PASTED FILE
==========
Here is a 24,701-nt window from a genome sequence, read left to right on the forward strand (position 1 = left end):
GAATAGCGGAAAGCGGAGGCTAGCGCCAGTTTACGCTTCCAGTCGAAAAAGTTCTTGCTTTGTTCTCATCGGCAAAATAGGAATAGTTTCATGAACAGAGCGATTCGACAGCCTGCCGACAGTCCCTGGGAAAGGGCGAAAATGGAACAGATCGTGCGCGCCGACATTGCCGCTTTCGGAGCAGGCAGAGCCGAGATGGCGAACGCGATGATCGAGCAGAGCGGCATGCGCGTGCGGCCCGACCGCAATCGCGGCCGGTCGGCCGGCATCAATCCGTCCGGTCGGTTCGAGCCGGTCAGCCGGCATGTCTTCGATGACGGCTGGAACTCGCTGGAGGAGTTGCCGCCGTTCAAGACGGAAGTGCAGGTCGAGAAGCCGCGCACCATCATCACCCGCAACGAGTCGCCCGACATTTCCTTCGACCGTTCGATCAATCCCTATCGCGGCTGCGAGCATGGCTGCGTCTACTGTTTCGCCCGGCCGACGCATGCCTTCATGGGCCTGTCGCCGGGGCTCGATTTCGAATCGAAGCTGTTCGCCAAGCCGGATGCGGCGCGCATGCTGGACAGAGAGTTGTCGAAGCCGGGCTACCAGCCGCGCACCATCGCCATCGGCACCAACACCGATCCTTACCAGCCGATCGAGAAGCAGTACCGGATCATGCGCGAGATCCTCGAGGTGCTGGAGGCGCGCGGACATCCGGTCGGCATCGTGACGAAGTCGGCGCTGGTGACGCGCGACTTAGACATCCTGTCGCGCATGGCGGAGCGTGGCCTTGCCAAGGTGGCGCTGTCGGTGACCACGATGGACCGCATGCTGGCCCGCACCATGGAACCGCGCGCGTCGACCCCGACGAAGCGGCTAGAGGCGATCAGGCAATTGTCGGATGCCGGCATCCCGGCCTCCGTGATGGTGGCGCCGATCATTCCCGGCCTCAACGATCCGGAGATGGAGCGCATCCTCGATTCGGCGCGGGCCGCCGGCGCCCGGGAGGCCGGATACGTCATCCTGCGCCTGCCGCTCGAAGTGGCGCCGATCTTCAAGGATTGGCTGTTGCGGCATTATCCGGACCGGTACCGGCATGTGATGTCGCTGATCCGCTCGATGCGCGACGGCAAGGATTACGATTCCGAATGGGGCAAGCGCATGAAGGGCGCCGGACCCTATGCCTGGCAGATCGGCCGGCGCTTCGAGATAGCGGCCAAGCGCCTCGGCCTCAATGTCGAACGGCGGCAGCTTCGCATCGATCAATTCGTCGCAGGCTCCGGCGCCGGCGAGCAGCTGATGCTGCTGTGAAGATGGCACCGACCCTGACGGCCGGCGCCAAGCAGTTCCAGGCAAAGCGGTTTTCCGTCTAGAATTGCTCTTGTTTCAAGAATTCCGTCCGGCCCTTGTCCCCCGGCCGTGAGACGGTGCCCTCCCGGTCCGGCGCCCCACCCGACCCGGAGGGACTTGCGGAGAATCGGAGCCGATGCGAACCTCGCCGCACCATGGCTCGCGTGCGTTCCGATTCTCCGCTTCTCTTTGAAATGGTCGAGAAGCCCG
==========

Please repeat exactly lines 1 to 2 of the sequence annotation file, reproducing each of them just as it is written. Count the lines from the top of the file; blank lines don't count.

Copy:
Here is a 24,701-nt window from a genome sequence, read left to right on the forward strand (position 1 = left end):
GAATAGCGGAAAGCGGAGGCTAGCGCCAGTTTACGCTTCCAGTCGAAAAAGTTCTTGCTTTGTTCTCATCGGCAAAATAGGAATAGTTTCATGAACAGAGCGATTCGACAGCCTGCCGACAGTCCCTGGGAAAGGGCGAAAATGGAACAGATCGTGCGCGCCGACATTGCCGCTTTCGGAGCAGGCAGAGCCGAGATGGCGAACGCGATGATCGAGCAGAGCGGCATGCGCGTGCGGCCCGACCGCAATCGCGGCCGGTCGGCCGGCATCAATCCGTCCGGTCGGTTCGAGCCGGTCAGCCGGCATGTCTTCGATGACGGCTGGAACTCGCTGGAGGAGTTGCCGCCGTTCAAGACGGAAGTGCAGGTCGAGAAGCCGCGCACCATCATCACCCGCAACGAGTCGCCCGACATTTCCTTCGACCGTTCGATCAATCCCTATCGCGGCTGCGAGCATGGCTGCGTCTACTGTTTCGCCCGGCCGACGCATGCCTTCATGGGCCTGTCGCCGGGGCTCGATTTCGAATCGAAGCTGTTCGCCAAGCCGGATGCGGCGCGCATGCTGGACAGAGAGTTGTCGAAGCCGGGCTACCAGCCGCGCACCATCGCCATCGGCACCAACACCGATCCTTACCAGCCGATCGAGAAGCAGTACCGGATCATGCGCGAGATCCTCGAGGTGCTGGAGGCGCGCGGACATCCGGTCGGCATCGTGACGAAGTCGGCGCTGGTGACGCGCGACTTAGACATCCTGTCGCGCATGGCGGAGCGTGGCCTTGCCAAGGTGGCGCTGTCGGTGACCACGATGGACCGCATGCTGGCCCGCACCATGGAACCGCGCGCGTCGACCCCGACGAAGCGGCTAGAGGCGATCAGGCAATTGTCGGATGCCGGCATCCCGGCCTCCGTGATGGTGGCGCCGATCATTCCCGGCCTCAACGATCCGGAGATGGAGCGCATCCTCGATTCGGCGCGGGCCGCCGGCGCCCGGGAGGCCGGATACGTCATCCTGCGCCTGCCGCTCGAAGTGGCGCCGATCTTCAAGGATTGGCTGTTGCGGCATTATCCGGACCGGTACCGGCATGTGATGTCGCTGATCCGCTCGATGCGCGACGGCAAGGATTACGATTCCGAATGGGGCAAGCGCATGAAGGGCGCCGGACCCTATGCCTGGCAGATCGGCCGGCGCTTCGAGATAGCGGCCAAGCGCCTCGGCCTCAATGTCGAACGGCGGCAGCTTCGCATCGATCAATTCGTCGCAGGCTCCGGCGCCGGCGAGCAGCTGATGCTGCTGTGAAGATGGCACCGACCCTGACGGCCGGCGCCAAGCAGTTCCAGGCAAAGCGGTTTTCCGTCTAGAATTGCTCTTGTTTCAAGAATTCCGTCCGGCCCTTGTCCCCCGGCCGTGAGACGGTGCCCTCCCGGTCCGGCGCCCCACCCGACCCGGAGGGACTTGCGGAGAATCGGAGCCGATGCGAACCTCGCCGCACCATGGCTCGCGTGCGTTCCGATTCTCCGCTTCTCTTTGAAATGGTCGAGAAGCCCG